Let Me Fix That For You: A Dramaturge Explains What's Wrong With Patricia Arquette's Speech
In my former life, I was, among many other things, a dramaturge for young playwrights. In theater, a dramaturge is responsible for supporting the work of the playwright by doing research when necessary to ensure the play is historically and culturally correct. My job was to dig beyond the surface of the words to uncover deeper meanings and intentions.
I had to anticipate what the audience would take away from the dialogue and from character actions, and make sure that it aligned with what the playwright wanted them to take away. It wasn't an easy job. Playwriting is very personal, and often the writers created dialogue from their own experiences and perspectives.
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They didn't always understand when I explained to them about a particular word being offensive, or a gesture being demeaning. They'd often fight me on it at first, defensive at my note, but usually by the next rehearsal they would have had a chance to think it over, and make a non-emotional decision about what to do with the line of dialogue.
The skills I perfected as a dramaturge have been useful in my personal life, too. I have the ability to find the real root of most issues, even beyond the emotions. I thought that it'd be helpful for me to pull out my old dramaturge hat to explain why so many people are upset with Patricia Arquette's backstage at the Oscars comments that followed up her speech on the main stage.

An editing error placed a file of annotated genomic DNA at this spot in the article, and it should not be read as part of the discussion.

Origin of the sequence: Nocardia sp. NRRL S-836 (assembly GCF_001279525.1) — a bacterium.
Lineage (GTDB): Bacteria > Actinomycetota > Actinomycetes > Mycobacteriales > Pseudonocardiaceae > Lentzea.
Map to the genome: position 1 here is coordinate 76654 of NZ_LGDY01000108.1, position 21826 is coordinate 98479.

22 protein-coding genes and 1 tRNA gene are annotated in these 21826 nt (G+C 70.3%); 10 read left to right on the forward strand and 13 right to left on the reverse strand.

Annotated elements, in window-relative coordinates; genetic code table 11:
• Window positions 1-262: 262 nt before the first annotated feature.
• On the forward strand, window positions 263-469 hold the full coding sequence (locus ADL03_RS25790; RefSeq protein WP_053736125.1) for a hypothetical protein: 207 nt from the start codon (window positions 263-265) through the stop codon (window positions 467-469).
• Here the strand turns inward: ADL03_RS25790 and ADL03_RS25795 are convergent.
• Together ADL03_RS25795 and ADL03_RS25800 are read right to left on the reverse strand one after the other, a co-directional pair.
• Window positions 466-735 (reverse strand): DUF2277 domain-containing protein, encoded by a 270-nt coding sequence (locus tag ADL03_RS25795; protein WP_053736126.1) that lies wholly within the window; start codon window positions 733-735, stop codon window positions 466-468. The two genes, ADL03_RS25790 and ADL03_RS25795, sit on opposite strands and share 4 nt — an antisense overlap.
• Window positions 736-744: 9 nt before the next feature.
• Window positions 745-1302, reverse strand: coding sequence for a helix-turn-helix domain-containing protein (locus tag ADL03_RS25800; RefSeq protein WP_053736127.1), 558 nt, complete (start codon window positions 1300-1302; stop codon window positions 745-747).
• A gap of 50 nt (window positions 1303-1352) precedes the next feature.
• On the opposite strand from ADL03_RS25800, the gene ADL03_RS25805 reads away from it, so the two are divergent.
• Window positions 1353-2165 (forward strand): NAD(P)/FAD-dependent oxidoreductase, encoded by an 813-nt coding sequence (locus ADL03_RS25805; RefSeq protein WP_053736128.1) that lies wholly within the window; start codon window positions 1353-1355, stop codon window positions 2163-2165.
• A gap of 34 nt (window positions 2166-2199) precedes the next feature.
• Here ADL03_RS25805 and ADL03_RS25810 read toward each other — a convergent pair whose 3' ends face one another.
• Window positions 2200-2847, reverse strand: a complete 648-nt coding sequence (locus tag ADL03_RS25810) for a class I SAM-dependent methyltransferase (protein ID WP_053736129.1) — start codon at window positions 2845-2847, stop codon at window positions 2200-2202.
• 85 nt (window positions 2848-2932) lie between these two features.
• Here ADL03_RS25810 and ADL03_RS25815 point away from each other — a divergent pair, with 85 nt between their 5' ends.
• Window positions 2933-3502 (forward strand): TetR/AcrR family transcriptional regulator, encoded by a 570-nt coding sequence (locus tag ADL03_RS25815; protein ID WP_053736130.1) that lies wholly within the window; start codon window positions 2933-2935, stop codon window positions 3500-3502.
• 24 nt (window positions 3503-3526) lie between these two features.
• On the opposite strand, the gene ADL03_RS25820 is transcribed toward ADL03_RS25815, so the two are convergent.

"Every Woman Who Gave Birth"
First, a little background. Patricia Arquette won an Oscar for Best Supporting Actor. While at the podium accepting her award, she said:
"To every woman who gave birth to every taxpayer and citizen of this nation, we have fought for everybody else's equal rights. It's our time to have wage equality once and for all and equal rights for women in the United States of America."
I have to admit, when she gave that rousing speech, and then the camera panned to Meryl Streep and Jennifer Lopez in the audience cheering, I got excited, too. Yes! Wage equality matters! Yes! Women deserve equal rights! However, when I put on my dramaturge hat (and really, take off my "I'm a woman who gave birth to a citizen of the nation" hat), there are some glaring problems with this statement that, if I were Patricia Arquette's dramaturge, I'd have to address with her.
Let's look at this line:
"To every woman who gave birth to…"
Does this mean that women who are not mothers are excluded from this right to wage equality? Wait. Stop. Please just read that back one more time.
Maybe she didn't mean to leave non-mothers out of her statement, but she did. She is clearly referring to mothers in this line of dialogue, so it makes sense that it resonated with me. I'm a mother. I'm her target audience for that statement."Everyone Else's Rights"
Let's go to the next line:
"We have fought for everybody else's equal rights."
As a mother and a Black woman, I can really connect with this. I'm used to being a martyr and have great experience using the guilt tactic. I'm not being trite; I'm being honest. "I do everything around here for everyone! I cook, I clean, I work, I take care of the kids, I take care of my husband, I volunteer at the school! The least you can do is take out the trash!"